What is a Cutthroat Trout

“Cutthroats”
by John Gierach

Excerpted from Chapter 5 of In Praise of Wild Trout, The Lyons Press (April 1998), 112 pages, hardcover

AMONG THE HALF DOZEN or so standard questions fly fishers eventually get around to asking each other is, What’s your favorite fish? Some say your answer to that will be deeply revealing — exposing you as a covert aristocrat if it’s Atlantic salmon, a closet bubba if it’s largemouth bass, or whatever — while others just think it might be interesting, but sooner or later, in one way or another, the question comes up.

For the longest time I thought I was fickle because I hardly ever gave the same answer twice in a row; it was brook trout one time, browns the next, and maybe bluegills the time after that — whatever I’d caught most recently. But then I realized I was giving the right answer to the wrong question. The fact is, it’s fishing with a fly rod I’m stuck on, but I’ll pretty much go after anything that doesn’t have legs, and my favorite fish could be a carp if that’s what’s taking line off my reel at the moment.

Still, like a lot of fly fishers in the Rocky Mountain West, I have a real soft spot for cutthroats because they’re our only native trout. When I first started fishing for them, some people around here still called them just that, natives, and knowing only that, it was possible for me to hike miles into some pretty little alpine lake in the wilderness area, catch a few ten-inch cutts, and get downright mystical about returning to the source. On those cool, quiet summer evenings when no jets passed over on their way to the old Stapleton Airport in Denver, I could drink the few warm beers I’d packed in and have myself a borderline religious experience.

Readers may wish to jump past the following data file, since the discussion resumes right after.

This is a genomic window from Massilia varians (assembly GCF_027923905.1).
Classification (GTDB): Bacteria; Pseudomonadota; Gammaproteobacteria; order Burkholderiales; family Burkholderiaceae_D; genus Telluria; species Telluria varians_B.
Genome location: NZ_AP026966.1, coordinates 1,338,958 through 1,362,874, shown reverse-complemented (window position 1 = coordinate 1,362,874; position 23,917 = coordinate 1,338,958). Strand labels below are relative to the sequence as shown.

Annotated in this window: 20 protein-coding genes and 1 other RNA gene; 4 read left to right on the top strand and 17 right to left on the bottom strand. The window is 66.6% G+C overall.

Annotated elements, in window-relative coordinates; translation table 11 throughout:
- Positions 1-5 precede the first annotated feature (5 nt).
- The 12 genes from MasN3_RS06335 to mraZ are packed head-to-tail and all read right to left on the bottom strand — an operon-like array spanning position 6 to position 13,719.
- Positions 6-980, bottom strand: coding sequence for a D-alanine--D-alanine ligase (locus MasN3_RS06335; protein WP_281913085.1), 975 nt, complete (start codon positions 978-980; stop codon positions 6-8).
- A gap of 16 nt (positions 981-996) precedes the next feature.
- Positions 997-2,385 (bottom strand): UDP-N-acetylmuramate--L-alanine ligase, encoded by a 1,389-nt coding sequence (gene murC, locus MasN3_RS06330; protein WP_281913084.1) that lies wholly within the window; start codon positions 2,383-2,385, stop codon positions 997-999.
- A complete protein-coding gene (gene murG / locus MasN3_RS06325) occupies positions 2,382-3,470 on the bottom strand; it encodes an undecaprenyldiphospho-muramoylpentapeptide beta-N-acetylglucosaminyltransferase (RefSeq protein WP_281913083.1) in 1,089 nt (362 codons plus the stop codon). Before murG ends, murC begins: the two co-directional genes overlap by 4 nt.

I was still fairly new to Colorado then: fresh from the Midwest, young, innocent if not plain dumb, and prone to fits of romanticism, so naturally I was disappointed when I learned that the cutthroats in those mountain lakes weren’t native in the finest sense of being the direct descendants of the ancestral fish.

But then the best guess from most of the experts was that there were no ancestral fish up there. Most of the high-altitude lakes along that stretch of the East Slope, they said, were separated from the lower waters by natural barriers and were fish­less when the West was settled. The trout in them now are the results of early, haphazard stocking — official and otherwise.

On those cool, quiet summer evenings when no jets passed over on their way to the old Stapleton Airport in Denver, I could drink the few warm beers I’d packed in and have myself a borderline religious experience.